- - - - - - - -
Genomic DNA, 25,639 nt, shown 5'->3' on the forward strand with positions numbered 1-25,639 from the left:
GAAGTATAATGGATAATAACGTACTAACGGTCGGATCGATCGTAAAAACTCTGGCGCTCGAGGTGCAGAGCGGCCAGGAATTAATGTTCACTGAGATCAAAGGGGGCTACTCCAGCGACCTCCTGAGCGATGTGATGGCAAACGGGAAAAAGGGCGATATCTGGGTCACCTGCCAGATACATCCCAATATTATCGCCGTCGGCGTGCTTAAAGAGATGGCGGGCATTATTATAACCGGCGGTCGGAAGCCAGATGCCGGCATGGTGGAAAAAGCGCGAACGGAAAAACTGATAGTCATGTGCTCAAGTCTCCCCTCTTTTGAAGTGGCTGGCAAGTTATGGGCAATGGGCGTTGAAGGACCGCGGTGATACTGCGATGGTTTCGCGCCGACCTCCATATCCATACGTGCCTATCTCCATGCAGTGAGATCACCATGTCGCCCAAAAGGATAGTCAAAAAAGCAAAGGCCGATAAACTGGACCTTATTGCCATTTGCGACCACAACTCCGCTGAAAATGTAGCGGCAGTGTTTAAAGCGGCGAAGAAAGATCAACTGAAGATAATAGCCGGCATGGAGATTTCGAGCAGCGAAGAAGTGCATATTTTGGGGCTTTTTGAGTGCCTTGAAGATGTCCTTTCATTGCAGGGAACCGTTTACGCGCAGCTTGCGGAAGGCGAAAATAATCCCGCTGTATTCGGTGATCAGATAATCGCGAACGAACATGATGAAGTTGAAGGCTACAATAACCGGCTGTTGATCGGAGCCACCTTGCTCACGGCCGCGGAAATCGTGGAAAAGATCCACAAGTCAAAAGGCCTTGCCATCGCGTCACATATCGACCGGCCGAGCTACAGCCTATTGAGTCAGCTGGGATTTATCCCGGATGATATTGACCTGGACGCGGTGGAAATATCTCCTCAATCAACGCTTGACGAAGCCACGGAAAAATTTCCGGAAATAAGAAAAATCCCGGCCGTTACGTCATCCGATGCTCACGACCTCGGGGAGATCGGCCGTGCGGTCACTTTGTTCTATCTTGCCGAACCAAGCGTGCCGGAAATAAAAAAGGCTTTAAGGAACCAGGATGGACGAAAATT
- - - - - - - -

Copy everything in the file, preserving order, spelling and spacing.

Genomic DNA, 25,639 nt, shown 5'->3' on the forward strand with positions numbered 1-25,639 from the left:
GAAGTATAATGGATAATAACGTACTAACGGTCGGATCGATCGTAAAAACTCTGGCGCTCGAGGTGCAGAGCGGCCAGGAATTAATGTTCACTGAGATCAAAGGGGGCTACTCCAGCGACCTCCTGAGCGATGTGATGGCAAACGGGAAAAAGGGCGATATCTGGGTCACCTGCCAGATACATCCCAATATTATCGCCGTCGGCGTGCTTAAAGAGATGGCGGGCATTATTATAACCGGCGGTCGGAAGCCAGATGCCGGCATGGTGGAAAAAGCGCGAACGGAAAAACTGATAGTCATGTGCTCAAGTCTCCCCTCTTTTGAAGTGGCTGGCAAGTTATGGGCAATGGGCGTTGAAGGACCGCGGTGATACTGCGATGGTTTCGCGCCGACCTCCATATCCATACGTGCCTATCTCCATGCAGTGAGATCACCATGTCGCCCAAAAGGATAGTCAAAAAAGCAAAGGCCGATAAACTGGACCTTATTGCCATTTGCGACCACAACTCCGCTGAAAATGTAGCGGCAGTGTTTAAAGCGGCGAAGAAAGATCAACTGAAGATAATAGCCGGCATGGAGATTTCGAGCAGCGAAGAAGTGCATATTTTGGGGCTTTTTGAGTGCCTTGAAGATGTCCTTTCATTGCAGGGAACCGTTTACGCGCAGCTTGCGGAAGGCGAAAATAATCCCGCTGTATTCGGTGATCAGATAATCGCGAACGAACATGATGAAGTTGAAGGCTACAATAACCGGCTGTTGATCGGAGCCACCTTGCTCACGGCCGCGGAAATCGTGGAAAAGATCCACAAGTCAAAAGGCCTTGCCATCGCGTCACATATCGACCGGCCGAGCTACAGCCTATTGAGTCAGCTGGGATTTATCCCGGATGATATTGACCTGGACGCGGTGGAAATATCTCCTCAATCAACGCTTGACGAAGCCACGGAAAAATTTCCGGAAATAAGAAAAATCCCGGCCGTTACGTCATCCGATGCTCACGACCTCGGGGAGATCGGCCGTGCGGTCACTTTGTTCTATCTTGCCGAACCAAGCGTGCCGGAAATAAAAAAGGCTTTAAGGAACCAGGATGGACGAAAATT